Your baby will learn to calm down and manage their own emotions when they are ready, but a young baby can’t do this yet. You don’t need to be worried that, by giving them the help they need now, they will be “clingy”, “spoiled” or more dependent later. In fact, the opposite is true. Psychologists know that babies whose needs are met promptly early on are more likely to develop into trusting, confident children, because they find the world to be a safe place and know that they can always find help if they need it.
In the early months, if you are managing to keep your baby safe, fed, comfortable and reasonably happy, you are doing a great job.
A typical evening with a newborn
You feed your baby until they look fast asleep. You carefully put them down in their bed. Either immediately or soon afterwards they wake up and cry. You think they must be hungry… maybe breastfeeding isn’t working? You feed them again until you think they can’t possibly fit in any more milk, and put them down…. and so on, until the early hours of the morning.
Although (especially if you haven’t breastfed before) you may worry that your baby cries at the breast because there’s a problem with feeding, as long as the signs of milk intake (weight, wet & dirty nappies) are OK (What’s in a nappy and My Baby needs more milk) , and your baby is happier the rest of the time, it’s probably nothing to do with hunger, or a breastfeeding malfunction! Your baby is most likely to have woken up because they were put down.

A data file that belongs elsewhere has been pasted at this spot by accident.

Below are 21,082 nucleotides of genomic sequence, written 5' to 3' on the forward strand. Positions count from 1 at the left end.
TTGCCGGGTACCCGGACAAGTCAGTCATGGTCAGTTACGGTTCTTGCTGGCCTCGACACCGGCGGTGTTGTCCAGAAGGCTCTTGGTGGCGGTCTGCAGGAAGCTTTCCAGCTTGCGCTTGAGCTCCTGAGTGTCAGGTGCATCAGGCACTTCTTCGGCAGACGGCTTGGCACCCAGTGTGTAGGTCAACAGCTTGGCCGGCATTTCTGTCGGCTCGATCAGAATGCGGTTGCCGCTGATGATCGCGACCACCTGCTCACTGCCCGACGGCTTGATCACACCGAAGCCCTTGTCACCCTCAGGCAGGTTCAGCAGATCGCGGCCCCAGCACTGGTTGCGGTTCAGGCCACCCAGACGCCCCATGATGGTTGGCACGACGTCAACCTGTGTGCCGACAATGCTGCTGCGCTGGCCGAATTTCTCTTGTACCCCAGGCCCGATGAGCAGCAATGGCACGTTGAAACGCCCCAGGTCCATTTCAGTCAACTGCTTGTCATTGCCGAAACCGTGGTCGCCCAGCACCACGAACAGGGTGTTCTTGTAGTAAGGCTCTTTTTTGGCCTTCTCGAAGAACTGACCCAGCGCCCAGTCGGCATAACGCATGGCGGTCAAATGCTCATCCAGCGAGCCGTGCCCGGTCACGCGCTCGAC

The conditions that adults might prefer for sleep – quiet, dark, being left alone – are scary for babies, who fear being abandoned more than anything. For our ancestors, a baby who was left alone was a baby who probably wouldn’t survive. Your baby has an “alarm”, carefully developed over thousands of years of human evolution, that is programmed to go off if they sense that they have been left alone.
What can you do about it?
Here are some ideas you might like to try:
- Babies, like other small primates, feel safest held closely against an adult body, especially an adult who is moving around. Try swaying or gently dancing with your baby.
- If you want to put your baby down, try to help them feel they are still with you: warm their bed, put something in it that smells of you, rock the crib, leave your hand resting on them while they fall asleep, etc.
- Wait about 20 minutes until they are in deep sleep before putting them down. If you put them down too soon, they are more likely to wake up, perhaps quite upset, because they wanted to be asleep.
- Carrying your baby in your arms or a sling meets most of the same needs as breastfeeding, and can be done by another adult. Dads or other close care-taking adults are often brilliant at this. A baby who is not hungry will still head towards a milky breast if they smell it close by. If they really don’t want to nurse again, they might protest when they get there, which can be confusing for everyone!
- You don’t need to put your baby down if you don’t want to.